Hell Hawks

Hell Hawks

By: Robert F. Dorr and Thomas D. Jones

A book review by, JR Hafer

Hell Hawks is a book co authored by Robert F. Dorr and Thomas D. Jones. Mr. Dorr is an Air Force veteran of the Korean “conflict” a retired senior American diplomat and has authored over sixty books and thousands of articles for other publications and resides in Oakton, Va. 

A NASA astronaut Thomas D. Jones, PhD of planetary sciences is a graduate of the U.S. Air Force Academy. He was a pilot of a B-52 bomber with the strategic Air Command, a well read author and news contributor for Fox news. Dr. Jones autobiography entitled, Sky Walking; An Astronaut’s Memoir. Tom lives in Virginia just outside of Washington, D.C. his website is www.AstronautTomJones.com.     

Hell Hawks is the story of a gaggle of young American pilots fresh from flight training back in the states that came to fly The P-47 Thunderbolt fighter-bomber with the 365th fighter group just before D-Day June 1944. The authors bring life to the narrative and tell the story of these brave men as they fly against Hitler’s best. In this book, they give us so much emotion and drama, with a powerful sense of history steeped in rousing action. This is very a well told story about winning the war with air power and it should be told by those who understand the way it was. That it absolutely is… 

The Introduction of the voices of many pilots, ground crewmen and even the enemy, Bob Dorr and Tom Jones blend the history of the 365th Fighter Group and the destruction of that war, chronicling the Thunderbolt’s interdiction in an exciting narrative. Hell Hawks definitely brings to light the historical importance of the attacks by fighter bombers that wielded great devastation on German military forces.

 “Jabos” are attack aircraft like the USAAF Republic P-47 Thunderbolt, Soviet Ilyushin Il-2 Sturmovik, and the RAF Hawker Typhoon is the term for fighter bombers or what authors Dorr and Jones, used for the German’s own coinage, for what they called them…

The P-47 Thunderbolt’s which were affectionately referred to as “Jugs” because it was a big tub of a plane and could really take a beating and from the enemy and still return it’s pilot home safely to fly again another day. In the beginning its’ mission was not generally a good comparison to the glamours P-51 Mustang.

The P-47′s outstanding pronouncement as a fighter bomber spanned thousands of missions against Hitler’s armies. But 3 battles stand out as decisive victories: 1-The breakout in Normandy, 2-The race to the Rhine, 3- The Battle of the Bulge.

A former Hell Hawk proudly states, “Our pilots never got the credit they deserved. In my opinion, going down to fifty feet, at 350 miles per hour, and putting two five-hundred-pound bombs on a Tiger tank was a greater contribution to the war effort than shooting down an Fw-190.”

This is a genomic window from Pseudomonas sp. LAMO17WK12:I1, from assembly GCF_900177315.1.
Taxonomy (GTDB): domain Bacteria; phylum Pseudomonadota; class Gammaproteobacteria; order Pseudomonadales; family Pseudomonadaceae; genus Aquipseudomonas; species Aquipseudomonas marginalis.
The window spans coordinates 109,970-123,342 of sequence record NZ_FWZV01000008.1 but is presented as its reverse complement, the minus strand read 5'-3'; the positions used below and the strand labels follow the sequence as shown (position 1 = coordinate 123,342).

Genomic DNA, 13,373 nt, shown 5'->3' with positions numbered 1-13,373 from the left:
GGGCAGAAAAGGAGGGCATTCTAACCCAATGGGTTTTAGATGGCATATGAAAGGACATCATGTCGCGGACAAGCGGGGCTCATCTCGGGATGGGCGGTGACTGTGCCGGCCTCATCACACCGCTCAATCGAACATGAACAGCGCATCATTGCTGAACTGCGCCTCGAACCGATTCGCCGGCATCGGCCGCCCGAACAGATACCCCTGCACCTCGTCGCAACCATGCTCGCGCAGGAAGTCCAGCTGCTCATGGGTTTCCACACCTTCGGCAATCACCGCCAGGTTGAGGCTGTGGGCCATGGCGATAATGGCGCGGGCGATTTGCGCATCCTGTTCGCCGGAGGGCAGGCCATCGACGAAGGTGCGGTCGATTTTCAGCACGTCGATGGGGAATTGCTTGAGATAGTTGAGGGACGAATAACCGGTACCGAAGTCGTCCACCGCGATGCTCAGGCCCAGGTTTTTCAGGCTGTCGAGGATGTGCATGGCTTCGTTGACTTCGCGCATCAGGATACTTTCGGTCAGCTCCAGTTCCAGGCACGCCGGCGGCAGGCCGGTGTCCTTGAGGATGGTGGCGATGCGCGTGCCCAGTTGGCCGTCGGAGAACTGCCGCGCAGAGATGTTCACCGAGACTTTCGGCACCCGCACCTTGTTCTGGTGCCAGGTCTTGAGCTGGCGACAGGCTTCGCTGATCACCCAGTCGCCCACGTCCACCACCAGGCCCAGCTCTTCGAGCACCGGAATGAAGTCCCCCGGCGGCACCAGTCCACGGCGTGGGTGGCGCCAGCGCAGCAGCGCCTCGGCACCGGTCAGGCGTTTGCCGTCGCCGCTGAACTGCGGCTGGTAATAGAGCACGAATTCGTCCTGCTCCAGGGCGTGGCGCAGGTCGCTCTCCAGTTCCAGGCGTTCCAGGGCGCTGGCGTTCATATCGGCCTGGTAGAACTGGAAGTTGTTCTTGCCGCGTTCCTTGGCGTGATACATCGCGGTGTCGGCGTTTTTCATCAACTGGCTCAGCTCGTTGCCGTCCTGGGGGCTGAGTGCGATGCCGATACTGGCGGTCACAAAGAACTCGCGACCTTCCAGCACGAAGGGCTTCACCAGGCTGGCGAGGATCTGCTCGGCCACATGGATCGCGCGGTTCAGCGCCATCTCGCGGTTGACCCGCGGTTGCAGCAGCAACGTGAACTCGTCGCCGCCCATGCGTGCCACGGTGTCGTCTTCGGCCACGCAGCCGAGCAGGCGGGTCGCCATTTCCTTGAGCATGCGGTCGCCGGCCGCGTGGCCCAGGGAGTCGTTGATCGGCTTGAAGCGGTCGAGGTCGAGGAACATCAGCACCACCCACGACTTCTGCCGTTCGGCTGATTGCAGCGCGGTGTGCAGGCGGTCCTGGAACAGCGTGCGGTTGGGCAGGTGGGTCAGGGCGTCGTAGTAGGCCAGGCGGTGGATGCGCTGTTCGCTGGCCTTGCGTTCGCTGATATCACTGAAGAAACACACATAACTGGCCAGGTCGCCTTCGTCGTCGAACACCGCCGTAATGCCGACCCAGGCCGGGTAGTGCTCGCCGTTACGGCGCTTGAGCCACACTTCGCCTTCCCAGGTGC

Detailed accounts of exciting air action stories, “Hell Hawks!” is a interesting read, it captures your attention and won’t let you go, telling of the proud parts of victory and sad parts of defeat;  writing “All too often, they saw their planes return with bent propellers, holes in wings and fuselage, and traces of the battlefield, dirt, stones, shrapnel, branches, leaves embedded in the wings and cowling. But it was precisely the P-47′s ability to limp back to base with seemingly fatal damage that made it the ideal aircraft for ground attack.”

For those who find comfort in believing a fighter pilot’s role in western Europe was noble, impersonal, and detached mainly machine against machine or at the least a gentleman’s duel, like the First World War’s classic dogfights, this book will disappoint, indeed, its look at ground attacks carried out by the Hell Hawks offers no glamour. Understanding, the Allied armies’ role in defeating Hitler’s panzers would not have been possible without the Ninth Air Force’s relentless tactical ground attacks.

“The combination of skilled pilots, a rugged, capable aircraft, close and reliable communications between the air and ground teams, and the courage to fight a brutal, dangerous war at close quarters created an irresistible force that overwhelmed one of the most successful armies in history.” “Hell Hawks!” pays tribute to an iconic beast of a fighter. As crew chief Charles Johnson, states, “That P-47 was one tough airplane, and I guess so were we.”

“Hell Hawks!” contains a gallery of forty-seven interesting photographs, two ETO maps, and a Ninth Air Force Fighter-Bomber Organization Chart.

When Dorr and Jones make the statement, “The 365th pilots were justifiably confident in their ability to deal with whatever opposition the Luftwaffe might throw at them,” and they have the evidence to back it up. Their kill ratio was 8 to 1 in air-to-air combat.

What makes this book worth reading is the author’s compilation of vivid Ninth Air Force experiences. However, also of importance to the reader is the realization that: “Few if any of the men in the Hell Hawk’s group relished being in the war, but circumstances beyond their control made them participants.”

In the book’s concluding chapter, “Final Mission,” Dorr and Jones salute the achievement of Hell Hawks:

Their narrative is absorbing and enjoyable to read. Dorr and Jones’s writing is sharp, their approach sharper. I highly recommend this book, it is a great read for the aviation historical “buff” and the factual accuracy is right on.

JR Hafer, aviation writer

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